Media Channel Preferences of Mobile Communities

Media Channel Preferences of Mobile Communities

Peter J. Natale (Regent University, USA)
DOI: 10.4018/978-1-60566-014-1.ch122
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Abstract

Contemporary organizations are drastically changing, in large part due to the development and application of newer communication technologies and their respective media channel options. Within virtual organizations, business leaders are increasingly faced with issues associated with managing and communicating with their mobile workers. According to Richard L. Nolan and Hossam Galal of the Harvard Business School, global businesses are aggressively exploring and investing in the virtual organization paradigm. Furthermore, organizations of all sizes increasingly have become virtual in nature. In the case of organizations involved in information processing, newer communication technologies are being used by 71.9% of small firms and 81.3% of large firms, according to a Small Business Administration study. The same study also concluded that the number of U.S. companies that have virtual and telecommuting programs have more than doubled since 1990. The challenge for leaders within this rapidly changing environment is to determine the best ways to lead and communicate with increasing numbers of mobile staff members. These leaders have an astounding array of high technology communication tools to choose from when communicating with their employees. They also have concerns about the preferences and uses these workers have for various forms of communication. As organizations seek to optimize communication and share information with their mobile workers and scholars seek to understand the utility and influence of specific organizational communication technologies, such as PDAs and smartphones, which are rapidly emerging as a new and appealing communication tools. The core capability of these devices is a combination of software and hardware that transfers voice and e-mail wireless messages and performs other business related tasks. Current estimations indicate that mobile data will have a penetration rate among the U.S. population of nearly 60% in 2007. Scholars interested in how media channels are used within organizations have turned their attention to the nature, use, and effectiveness of communication tools such as these. They also have been interested in how the particular characteristics of employees relate to their preferences among traditional and newer communication channels. Media richness theory has been one theoretical framework which has been applied by researchers to this environment. Media richness in the organizational context involves the rational process of media selection in which the characteristics of each communication channel are matched with the content or information richness of a message in order to reduce uncertainty. One variable that may be at work when media types are selected in terms of their richness is “learning styles.” These individual learning styles and their relationship with media choices on the basis of richness has been studied previously (Rex, 2001), but not in the case of portable deices. Learning styles are different ways of learning; essentially scholars and practitioners concerned with learning styles have looked at the preferences of individuals and how they process information through their unique senses.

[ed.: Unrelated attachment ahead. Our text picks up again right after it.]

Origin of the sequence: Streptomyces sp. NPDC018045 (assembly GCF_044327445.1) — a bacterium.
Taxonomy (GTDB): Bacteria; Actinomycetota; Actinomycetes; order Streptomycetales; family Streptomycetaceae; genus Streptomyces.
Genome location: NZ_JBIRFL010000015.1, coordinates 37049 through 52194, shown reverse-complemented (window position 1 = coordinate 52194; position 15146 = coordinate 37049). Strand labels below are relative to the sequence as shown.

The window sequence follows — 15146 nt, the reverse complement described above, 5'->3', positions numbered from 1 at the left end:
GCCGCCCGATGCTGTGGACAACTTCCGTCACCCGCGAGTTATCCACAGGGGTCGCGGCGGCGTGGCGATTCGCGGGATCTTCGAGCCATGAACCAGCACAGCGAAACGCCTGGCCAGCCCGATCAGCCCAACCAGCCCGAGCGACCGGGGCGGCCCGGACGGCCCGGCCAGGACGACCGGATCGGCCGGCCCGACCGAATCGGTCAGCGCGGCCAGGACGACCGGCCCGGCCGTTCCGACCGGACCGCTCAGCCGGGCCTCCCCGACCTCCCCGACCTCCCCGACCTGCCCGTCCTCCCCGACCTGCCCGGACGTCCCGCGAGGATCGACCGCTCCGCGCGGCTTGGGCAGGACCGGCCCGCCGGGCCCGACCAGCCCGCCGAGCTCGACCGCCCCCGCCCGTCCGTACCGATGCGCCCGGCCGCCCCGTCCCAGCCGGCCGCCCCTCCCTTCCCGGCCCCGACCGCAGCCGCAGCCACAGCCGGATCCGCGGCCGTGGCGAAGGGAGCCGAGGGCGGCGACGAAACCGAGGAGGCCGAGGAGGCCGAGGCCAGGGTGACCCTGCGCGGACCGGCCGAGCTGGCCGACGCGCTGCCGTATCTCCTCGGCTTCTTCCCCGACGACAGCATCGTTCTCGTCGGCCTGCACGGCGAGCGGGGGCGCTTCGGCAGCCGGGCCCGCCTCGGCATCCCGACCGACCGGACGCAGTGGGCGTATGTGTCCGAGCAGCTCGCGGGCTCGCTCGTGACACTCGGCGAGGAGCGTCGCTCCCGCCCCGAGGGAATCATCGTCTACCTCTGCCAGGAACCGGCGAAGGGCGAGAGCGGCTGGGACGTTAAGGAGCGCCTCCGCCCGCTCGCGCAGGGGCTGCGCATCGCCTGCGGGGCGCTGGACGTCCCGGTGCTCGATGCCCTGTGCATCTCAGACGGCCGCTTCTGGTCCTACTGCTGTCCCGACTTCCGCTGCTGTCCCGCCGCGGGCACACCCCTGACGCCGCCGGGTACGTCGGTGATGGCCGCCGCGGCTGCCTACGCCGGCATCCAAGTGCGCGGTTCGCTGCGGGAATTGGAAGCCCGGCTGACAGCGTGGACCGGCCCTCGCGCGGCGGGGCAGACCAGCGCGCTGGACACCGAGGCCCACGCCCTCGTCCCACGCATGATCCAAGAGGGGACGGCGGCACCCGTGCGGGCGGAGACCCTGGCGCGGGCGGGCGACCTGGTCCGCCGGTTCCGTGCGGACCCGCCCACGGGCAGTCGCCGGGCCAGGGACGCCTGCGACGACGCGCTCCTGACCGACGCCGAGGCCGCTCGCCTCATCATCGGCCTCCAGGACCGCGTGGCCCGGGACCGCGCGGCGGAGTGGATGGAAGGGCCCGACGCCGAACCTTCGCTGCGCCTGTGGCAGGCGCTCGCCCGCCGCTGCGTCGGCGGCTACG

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Background

Using the media richness theory, this study provides further understanding of learning style as a criterion for the selection of handheld media channels by mobile employees. Previous research indicated that learning styles are related to media channel selection and use, although individual media choices and their relationship with learning styles of members of virtual organizations have rarely been examined where employees are highly mobile. Although many types of learning styles exist, this study concentrates on the expressive learning style when sending and receiving messages. The expressive learning style is based on dividing an individual’s learning into four different processes: concrete experience, reflective observation, abstract conceptualization, and active experimentation. It is worthy of special consideration because individual learning is a continuum through time based on these processes whereby people eventually rely on one preferred learning style.

Key Terms in this Chapter

Mobile Workers: Employees performing their jobs outside the office.

Media Richness Theory: The rational process of media selection so that the characteristics of the communication channel is matched with the content of a message in order to reduce its uncertainty.

Telecommuting: Work arrangement in which employees employ telecommunication means to perform their tasks instead of commuting to a central work location.

Symbology: The study and interpretation of symbols.

Personal Digital Assistant (PDA): Handheld device that combines computing and networking features.

Virtual Organizations: Organizations that primarily conduct their work through electronic media.

Smartphone: Handheld device that integrates the functionality of a mobile phone and a PDA.

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